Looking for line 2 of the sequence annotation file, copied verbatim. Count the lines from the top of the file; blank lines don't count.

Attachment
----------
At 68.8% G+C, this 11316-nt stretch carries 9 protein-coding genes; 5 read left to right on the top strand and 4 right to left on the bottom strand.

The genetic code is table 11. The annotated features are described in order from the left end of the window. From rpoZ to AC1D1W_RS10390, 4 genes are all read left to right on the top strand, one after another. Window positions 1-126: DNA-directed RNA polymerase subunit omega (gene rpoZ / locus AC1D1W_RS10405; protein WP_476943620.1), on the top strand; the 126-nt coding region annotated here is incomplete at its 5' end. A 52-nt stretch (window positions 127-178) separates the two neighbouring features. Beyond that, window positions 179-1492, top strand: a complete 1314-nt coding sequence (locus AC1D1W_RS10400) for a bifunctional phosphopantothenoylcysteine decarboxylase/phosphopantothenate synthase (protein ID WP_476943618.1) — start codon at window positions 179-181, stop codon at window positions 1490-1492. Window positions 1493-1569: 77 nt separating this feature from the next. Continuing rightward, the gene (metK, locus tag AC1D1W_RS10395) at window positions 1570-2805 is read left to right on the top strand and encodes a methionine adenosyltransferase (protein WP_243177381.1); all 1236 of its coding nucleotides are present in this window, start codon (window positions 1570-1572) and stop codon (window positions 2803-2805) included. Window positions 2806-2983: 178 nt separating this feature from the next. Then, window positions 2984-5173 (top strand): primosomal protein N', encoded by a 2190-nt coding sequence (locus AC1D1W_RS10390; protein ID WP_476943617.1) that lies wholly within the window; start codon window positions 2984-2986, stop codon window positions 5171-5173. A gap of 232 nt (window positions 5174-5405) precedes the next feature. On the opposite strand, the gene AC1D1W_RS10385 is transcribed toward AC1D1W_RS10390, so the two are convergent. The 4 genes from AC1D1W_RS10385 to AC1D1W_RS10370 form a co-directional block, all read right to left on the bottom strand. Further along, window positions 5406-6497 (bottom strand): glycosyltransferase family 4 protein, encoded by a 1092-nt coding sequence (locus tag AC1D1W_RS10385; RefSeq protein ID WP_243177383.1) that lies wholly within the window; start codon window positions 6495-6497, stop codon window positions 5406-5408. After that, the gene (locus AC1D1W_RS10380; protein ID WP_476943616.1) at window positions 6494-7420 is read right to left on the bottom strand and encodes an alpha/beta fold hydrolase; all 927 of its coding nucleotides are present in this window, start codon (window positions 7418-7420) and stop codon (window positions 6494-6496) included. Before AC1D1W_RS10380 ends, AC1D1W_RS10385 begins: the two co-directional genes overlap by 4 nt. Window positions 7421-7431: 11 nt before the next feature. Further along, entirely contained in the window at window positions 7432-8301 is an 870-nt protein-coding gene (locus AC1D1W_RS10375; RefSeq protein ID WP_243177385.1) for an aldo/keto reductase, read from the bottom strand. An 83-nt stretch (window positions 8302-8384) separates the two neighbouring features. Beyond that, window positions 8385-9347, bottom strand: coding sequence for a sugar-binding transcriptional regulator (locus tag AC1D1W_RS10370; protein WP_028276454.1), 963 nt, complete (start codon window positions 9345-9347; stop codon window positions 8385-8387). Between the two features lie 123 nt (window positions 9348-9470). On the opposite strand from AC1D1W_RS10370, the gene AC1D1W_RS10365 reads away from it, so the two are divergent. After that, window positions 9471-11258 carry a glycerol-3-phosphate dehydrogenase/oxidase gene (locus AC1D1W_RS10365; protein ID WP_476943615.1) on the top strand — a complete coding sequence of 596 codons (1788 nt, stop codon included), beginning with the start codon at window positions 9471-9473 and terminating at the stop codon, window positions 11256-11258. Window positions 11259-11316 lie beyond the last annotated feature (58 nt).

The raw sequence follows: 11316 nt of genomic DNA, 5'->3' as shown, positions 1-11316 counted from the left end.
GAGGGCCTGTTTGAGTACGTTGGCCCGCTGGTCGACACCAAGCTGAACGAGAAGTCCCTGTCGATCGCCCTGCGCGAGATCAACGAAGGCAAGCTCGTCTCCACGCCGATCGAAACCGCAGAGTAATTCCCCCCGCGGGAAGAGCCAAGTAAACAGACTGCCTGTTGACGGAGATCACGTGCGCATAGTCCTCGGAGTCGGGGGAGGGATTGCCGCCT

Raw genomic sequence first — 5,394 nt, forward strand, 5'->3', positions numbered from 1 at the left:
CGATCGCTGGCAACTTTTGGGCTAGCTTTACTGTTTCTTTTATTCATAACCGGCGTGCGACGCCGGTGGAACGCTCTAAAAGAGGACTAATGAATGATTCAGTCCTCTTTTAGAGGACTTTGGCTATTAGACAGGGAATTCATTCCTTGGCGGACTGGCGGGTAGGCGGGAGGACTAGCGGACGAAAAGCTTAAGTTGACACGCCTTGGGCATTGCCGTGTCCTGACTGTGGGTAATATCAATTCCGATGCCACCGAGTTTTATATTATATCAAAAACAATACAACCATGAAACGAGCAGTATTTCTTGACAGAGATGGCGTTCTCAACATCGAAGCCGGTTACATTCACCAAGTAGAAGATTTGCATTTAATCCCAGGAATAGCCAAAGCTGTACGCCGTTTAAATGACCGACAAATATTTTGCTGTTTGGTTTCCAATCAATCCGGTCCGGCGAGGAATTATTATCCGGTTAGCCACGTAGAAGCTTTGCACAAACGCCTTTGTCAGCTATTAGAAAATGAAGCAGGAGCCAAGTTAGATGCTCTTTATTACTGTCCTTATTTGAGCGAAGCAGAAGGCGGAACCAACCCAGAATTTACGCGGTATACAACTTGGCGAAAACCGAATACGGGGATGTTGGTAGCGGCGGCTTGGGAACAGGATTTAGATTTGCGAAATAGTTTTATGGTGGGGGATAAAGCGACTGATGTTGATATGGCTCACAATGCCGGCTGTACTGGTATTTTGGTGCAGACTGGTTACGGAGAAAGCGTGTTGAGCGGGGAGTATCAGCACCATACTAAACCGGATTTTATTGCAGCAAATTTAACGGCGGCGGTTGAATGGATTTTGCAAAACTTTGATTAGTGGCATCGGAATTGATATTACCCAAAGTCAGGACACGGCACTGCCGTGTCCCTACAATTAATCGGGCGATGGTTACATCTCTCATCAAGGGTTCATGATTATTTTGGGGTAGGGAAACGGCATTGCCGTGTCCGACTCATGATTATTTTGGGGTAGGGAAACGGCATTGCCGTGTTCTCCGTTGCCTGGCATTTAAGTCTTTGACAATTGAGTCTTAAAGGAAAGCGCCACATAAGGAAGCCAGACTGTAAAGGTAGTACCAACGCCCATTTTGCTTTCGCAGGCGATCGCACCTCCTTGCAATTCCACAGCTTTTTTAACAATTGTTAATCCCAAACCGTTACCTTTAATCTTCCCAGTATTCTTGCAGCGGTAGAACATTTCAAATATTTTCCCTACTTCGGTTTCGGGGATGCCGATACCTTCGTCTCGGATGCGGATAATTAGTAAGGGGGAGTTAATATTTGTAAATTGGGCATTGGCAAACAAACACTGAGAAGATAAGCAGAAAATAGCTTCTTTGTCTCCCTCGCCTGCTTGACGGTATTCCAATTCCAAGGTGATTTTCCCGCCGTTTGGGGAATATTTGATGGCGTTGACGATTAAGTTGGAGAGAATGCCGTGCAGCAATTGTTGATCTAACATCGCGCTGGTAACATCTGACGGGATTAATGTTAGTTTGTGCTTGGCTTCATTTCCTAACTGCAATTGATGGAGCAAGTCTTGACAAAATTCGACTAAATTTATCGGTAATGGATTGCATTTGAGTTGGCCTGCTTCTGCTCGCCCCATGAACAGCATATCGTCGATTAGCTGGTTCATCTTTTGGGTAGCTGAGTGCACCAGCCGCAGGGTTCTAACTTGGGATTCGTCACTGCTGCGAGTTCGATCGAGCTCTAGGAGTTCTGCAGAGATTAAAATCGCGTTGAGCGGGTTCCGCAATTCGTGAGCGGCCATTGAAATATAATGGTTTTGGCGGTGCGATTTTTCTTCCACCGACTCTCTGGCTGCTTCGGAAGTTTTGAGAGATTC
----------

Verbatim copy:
The genetic code is table 11. The annotated features are described in order from the left end of the window. From rpoZ to AC1D1W_RS10390, 4 genes are all read left to right on the top strand, one after another. Window positions 1-126: DNA-directed RNA polymerase subunit omega (gene rpoZ / locus AC1D1W_RS10405; protein WP_476943620.1), on the top strand; the 126-nt coding region annotated here is incomplete at its 5' end. A 52-nt stretch (window positions 127-178) separates the two neighbouring features. Beyond that, window positions 179-1492, top strand: a complete 1314-nt coding sequence (locus AC1D1W_RS10400) for a bifunctional phosphopantothenoylcysteine decarboxylase/phosphopantothenate synthase (protein ID WP_476943618.1) — start codon at window positions 179-181, stop codon at window positions 1490-1492. Window positions 1493-1569: 77 nt separating this feature from the next. Continuing rightward, the gene (metK, locus tag AC1D1W_RS10395) at window positions 1570-2805 is read left to right on the top strand and encodes a methionine adenosyltransferase (protein WP_243177381.1); all 1236 of its coding nucleotides are present in this window, start codon (window positions 1570-1572) and stop codon (window positions 2803-2805) included. Window positions 2806-2983: 178 nt separating this feature from the next. Then, window positions 2984-5173 (top strand): primosomal protein N', encoded by a 2190-nt coding sequence (locus AC1D1W_RS10390; protein ID WP_476943617.1) that lies wholly within the window; start codon window positions 2984-2986, stop codon window positions 5171-5173. A gap of 232 nt (window positions 5174-5405) precedes the next feature. On the opposite strand, the gene AC1D1W_RS10385 is transcribed toward AC1D1W_RS10390, so the two are convergent. The 4 genes from AC1D1W_RS10385 to AC1D1W_RS10370 form a co-directional block, all read right to left on the bottom strand. Further along, window positions 5406-6497 (bottom strand): glycosyltransferase family 4 protein, encoded by a 1092-nt coding sequence (locus tag AC1D1W_RS10385; RefSeq protein ID WP_243177383.1) that lies wholly within the window; start codon window positions 6495-6497, stop codon window positions 5406-5408. After that, the gene (locus AC1D1W_RS10380; protein ID WP_476943616.1) at window positions 6494-7420 is read right to left on the bottom strand and encodes an alpha/beta fold hydrolase; all 927 of its coding nucleotides are present in this window, start codon (window positions 7418-7420) and stop codon (window positions 6494-6496) included. Before AC1D1W_RS10380 ends, AC1D1W_RS10385 begins: the two co-directional genes overlap by 4 nt. Window positions 7421-7431: 11 nt before the next feature. Further along, entirely contained in the window at window positions 7432-8301 is an 870-nt protein-coding gene (locus AC1D1W_RS10375; RefSeq protein ID WP_243177385.1) for an aldo/keto reductase, read from the bottom strand. An 83-nt stretch (window positions 8302-8384) separates the two neighbouring features. Beyond that, window positions 8385-9347, bottom strand: coding sequence for a sugar-binding transcriptional regulator (locus tag AC1D1W_RS10370; protein WP_028276454.1), 963 nt, complete (start codon window positions 9345-9347; stop codon window positions 8385-8387). Between the two features lie 123 nt (window positions 9348-9470). On the opposite strand from AC1D1W_RS10370, the gene AC1D1W_RS10365 reads away from it, so the two are divergent. After that, window positions 9471-11258 carry a glycerol-3-phosphate dehydrogenase/oxidase gene (locus AC1D1W_RS10365; protein ID WP_476943615.1) on the top strand — a complete coding sequence of 596 codons (1788 nt, stop codon included), beginning with the start codon at window positions 9471-9473 and terminating at the stop codon, window positions 11256-11258. Window positions 11259-11316 lie beyond the last annotated feature (58 nt).